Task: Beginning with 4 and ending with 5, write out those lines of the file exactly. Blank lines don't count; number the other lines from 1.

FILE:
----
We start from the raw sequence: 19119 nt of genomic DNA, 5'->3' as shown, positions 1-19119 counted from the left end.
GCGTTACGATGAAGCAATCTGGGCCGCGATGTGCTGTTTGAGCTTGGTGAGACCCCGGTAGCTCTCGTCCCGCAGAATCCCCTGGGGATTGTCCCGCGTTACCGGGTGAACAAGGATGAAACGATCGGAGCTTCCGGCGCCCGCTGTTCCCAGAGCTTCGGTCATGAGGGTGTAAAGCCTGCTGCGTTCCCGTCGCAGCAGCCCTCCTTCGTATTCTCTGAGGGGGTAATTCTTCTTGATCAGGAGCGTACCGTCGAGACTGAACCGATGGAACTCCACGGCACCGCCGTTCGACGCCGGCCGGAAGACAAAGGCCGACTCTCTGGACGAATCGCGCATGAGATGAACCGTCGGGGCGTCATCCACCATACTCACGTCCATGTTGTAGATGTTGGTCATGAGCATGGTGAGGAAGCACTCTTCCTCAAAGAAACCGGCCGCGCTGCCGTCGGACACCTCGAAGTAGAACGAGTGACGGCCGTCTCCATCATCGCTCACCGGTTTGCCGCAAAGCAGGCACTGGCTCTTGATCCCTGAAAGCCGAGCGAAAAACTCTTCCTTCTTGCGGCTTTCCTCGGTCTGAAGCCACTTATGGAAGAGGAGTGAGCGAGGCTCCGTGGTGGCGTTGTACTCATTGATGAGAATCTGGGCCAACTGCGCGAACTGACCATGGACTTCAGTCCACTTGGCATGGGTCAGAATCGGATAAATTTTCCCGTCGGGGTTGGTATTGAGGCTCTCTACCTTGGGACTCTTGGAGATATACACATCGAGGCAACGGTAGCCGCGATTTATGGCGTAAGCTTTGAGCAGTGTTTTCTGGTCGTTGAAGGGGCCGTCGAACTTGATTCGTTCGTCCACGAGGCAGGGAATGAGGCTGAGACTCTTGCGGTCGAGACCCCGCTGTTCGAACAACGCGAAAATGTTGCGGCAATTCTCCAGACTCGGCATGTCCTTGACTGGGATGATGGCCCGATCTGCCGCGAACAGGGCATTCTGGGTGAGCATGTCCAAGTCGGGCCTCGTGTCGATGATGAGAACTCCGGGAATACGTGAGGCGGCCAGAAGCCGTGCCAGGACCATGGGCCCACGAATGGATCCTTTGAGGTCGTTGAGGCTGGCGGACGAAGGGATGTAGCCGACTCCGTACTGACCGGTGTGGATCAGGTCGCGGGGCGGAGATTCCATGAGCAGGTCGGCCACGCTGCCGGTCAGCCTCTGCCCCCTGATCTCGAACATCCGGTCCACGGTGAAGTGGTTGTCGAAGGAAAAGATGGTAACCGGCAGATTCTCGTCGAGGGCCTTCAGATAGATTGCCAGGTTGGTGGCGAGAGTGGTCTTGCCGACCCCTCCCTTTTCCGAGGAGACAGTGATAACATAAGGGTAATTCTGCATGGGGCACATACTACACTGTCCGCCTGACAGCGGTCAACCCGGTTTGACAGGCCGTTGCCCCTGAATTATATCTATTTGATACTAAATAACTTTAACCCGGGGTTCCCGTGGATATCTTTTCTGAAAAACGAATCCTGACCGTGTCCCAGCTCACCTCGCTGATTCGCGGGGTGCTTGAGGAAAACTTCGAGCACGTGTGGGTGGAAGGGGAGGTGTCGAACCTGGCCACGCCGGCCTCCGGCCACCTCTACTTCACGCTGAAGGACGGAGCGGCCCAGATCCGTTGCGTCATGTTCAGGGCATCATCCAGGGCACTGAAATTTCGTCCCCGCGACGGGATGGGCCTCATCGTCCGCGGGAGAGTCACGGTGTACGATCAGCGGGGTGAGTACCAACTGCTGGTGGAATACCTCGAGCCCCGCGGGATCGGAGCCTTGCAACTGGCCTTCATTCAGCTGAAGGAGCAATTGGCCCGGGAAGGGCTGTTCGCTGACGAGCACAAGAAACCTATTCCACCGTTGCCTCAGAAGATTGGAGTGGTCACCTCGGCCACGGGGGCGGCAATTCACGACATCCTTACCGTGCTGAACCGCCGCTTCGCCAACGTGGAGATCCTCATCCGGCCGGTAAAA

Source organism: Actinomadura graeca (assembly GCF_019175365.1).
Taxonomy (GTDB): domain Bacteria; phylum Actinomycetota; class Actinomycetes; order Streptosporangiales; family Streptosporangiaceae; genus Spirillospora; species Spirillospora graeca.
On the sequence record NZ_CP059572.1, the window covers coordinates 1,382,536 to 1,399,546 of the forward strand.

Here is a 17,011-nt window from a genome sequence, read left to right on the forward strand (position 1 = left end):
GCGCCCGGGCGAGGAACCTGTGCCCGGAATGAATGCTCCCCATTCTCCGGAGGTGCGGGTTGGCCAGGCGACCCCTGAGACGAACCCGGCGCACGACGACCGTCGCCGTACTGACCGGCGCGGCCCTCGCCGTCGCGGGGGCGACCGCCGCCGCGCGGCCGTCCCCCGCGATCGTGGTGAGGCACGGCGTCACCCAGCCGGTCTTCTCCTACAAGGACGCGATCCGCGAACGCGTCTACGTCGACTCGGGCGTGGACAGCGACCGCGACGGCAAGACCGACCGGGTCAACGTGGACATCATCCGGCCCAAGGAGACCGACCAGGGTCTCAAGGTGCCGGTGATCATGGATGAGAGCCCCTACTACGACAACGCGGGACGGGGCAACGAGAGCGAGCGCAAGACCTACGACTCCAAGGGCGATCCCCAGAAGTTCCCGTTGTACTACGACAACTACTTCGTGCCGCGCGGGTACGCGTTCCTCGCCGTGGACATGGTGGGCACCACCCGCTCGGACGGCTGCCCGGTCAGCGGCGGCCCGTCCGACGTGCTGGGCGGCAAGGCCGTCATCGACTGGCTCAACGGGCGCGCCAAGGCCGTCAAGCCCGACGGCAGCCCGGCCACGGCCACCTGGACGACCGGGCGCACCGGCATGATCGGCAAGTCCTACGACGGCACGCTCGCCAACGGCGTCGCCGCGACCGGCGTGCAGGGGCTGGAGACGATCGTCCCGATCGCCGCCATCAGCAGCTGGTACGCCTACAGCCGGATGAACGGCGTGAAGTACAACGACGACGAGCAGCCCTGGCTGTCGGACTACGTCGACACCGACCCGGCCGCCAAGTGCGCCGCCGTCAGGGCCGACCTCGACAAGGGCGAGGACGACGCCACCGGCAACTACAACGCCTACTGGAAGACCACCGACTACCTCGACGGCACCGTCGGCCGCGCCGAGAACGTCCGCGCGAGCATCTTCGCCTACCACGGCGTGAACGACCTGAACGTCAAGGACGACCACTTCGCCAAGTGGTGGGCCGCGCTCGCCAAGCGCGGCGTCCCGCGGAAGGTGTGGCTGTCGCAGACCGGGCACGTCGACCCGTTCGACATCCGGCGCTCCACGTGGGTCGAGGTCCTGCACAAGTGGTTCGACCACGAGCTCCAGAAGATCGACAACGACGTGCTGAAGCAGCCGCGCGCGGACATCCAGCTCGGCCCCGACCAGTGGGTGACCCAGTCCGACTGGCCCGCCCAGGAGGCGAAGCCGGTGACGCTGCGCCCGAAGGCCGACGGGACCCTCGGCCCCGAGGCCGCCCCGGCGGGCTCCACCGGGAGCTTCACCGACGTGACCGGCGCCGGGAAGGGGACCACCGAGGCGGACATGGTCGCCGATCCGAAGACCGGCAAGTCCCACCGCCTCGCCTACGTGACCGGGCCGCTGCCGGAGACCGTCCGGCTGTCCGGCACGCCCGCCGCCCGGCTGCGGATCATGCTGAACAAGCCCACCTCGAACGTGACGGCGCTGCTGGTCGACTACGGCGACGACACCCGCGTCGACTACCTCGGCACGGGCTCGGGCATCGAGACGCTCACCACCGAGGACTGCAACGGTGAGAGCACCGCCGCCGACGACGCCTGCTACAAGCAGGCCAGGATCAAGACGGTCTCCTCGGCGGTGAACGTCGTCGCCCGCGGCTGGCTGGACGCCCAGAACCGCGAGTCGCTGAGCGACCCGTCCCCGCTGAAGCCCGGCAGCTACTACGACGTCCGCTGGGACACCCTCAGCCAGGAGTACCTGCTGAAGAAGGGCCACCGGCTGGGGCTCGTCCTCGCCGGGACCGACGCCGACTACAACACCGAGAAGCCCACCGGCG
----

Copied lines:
Taxonomy (GTDB): domain Bacteria; phylum Actinomycetota; class Actinomycetes; order Streptosporangiales; family Streptosporangiaceae; genus Spirillospora; species Spirillospora graeca.
On the sequence record NZ_CP059572.1, the window covers coordinates 1,382,536 to 1,399,546 of the forward strand.